- Guide the process of writing, revising, updating, and properly implementing organizational risk management policies and procedures. What can you do to ensure that they are being followed to manage risks effectively?
- Offer to assist with the development and implementation of a risk management framework. This can be a great hands-on developmental resource for learning about your organization's industry, products, or services. Attend the team meetings, listen, and be a proactive participant. Risk and compliance strategies need to be somewhat fluid to respond to constant changes in the business environment. Offer to support monitoring and incorporation of legal and regulatory updates into the ERM framework.
- Help develop a risk-aware culture so that everyone knows what steps to take when they are identified. Find online resources or hire external facilitators that specialize in risk and compliance education and offer staff training.
- Assist with the development and implementation of crisis management plans. Make sure the board, staff and stakeholders are aware of what actions are in place to prepare them for potential unexpected events. It’s like having a first aid kit, ready to help if there’s an emergency. It tells everyone what to do and how to do it. It can help minimize the damage caused by a crisis, minimize disruptions to operations and protect the organization’s reputation.
- Facilitate communication and collaboration between the board and management on risk and compliance activities including writing board or committee reports and briefing notes.
By providing the right kind of governance administration support and guidance to the board and management team you become instrumental in helping them make informed, critical decisions related to risk and compliance management.
It is also imperative that you maintain an understanding of the level and amount of information flowing to the board. Is it too much? Is it not enough? Because it’s when the board is left in the dark that problems surface. For example, some of the most recent and notorious criticisms of poor governance practices tend to stem from the non-disclosure of financial transactions that have lined the pockets of founders and employees. Management’s duty to keep the board informed about financial dealings with insiders is a fundamental risk management process that protects the organization.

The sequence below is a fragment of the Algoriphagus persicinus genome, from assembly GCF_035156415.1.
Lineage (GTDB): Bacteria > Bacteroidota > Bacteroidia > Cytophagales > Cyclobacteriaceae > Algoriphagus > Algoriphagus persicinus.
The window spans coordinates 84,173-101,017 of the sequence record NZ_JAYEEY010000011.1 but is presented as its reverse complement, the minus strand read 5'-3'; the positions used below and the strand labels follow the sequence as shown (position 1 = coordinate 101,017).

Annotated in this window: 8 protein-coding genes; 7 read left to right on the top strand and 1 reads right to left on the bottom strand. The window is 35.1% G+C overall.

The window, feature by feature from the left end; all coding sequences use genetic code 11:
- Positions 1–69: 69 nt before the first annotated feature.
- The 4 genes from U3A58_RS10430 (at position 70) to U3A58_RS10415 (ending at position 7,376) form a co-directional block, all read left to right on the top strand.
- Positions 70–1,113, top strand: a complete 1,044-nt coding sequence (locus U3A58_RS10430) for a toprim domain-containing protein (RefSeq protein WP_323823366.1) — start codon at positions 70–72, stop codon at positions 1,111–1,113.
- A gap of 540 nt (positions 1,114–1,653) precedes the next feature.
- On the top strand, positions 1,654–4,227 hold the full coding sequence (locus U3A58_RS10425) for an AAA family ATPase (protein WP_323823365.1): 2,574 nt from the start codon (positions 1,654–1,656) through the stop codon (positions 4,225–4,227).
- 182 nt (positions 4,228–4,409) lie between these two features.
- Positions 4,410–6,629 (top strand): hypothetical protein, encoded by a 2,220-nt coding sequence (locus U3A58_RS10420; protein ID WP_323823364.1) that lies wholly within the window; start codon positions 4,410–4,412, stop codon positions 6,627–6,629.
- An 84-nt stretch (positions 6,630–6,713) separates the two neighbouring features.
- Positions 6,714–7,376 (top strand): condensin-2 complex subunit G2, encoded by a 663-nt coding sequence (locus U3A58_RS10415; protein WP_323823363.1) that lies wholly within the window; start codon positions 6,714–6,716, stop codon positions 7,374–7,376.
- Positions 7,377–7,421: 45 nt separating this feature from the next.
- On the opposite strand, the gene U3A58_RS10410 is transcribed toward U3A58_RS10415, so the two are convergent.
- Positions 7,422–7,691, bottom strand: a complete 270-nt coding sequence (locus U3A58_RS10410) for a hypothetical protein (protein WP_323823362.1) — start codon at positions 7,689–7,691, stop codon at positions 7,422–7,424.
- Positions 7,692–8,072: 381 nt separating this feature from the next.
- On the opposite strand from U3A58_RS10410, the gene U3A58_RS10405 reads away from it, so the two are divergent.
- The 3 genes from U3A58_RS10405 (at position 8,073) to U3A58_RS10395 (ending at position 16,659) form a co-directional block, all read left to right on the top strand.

We all know that a well-informed board is an engaged board, and more likely to support management decisions, but there is a reporting sweet spot depending on the economic sector, governance model and corporate life cycle. In any case, be mindful of the distinction between board oversight and operational management duties. When board members receive the right reports and materials, they should feel that the information and insights add value without having to ask too many questions. That’s not to say that a director, especially one who is more risk-averse than the others, won’t challenge the reporting. That is, after all, a key function of the board.
Enterprise Risk Management and compliance are intricate processes with multiple variables, depending on the industry. In your role of providing board services management and governance administration the challenge can feel like a heavy lift at times, especially if you are the one relied upon to support processes and deadlines during crunch time. It can all feel a little overwhelming.
Just remember to remain patient and objective, listen intently, ask questions, and communicate effectively.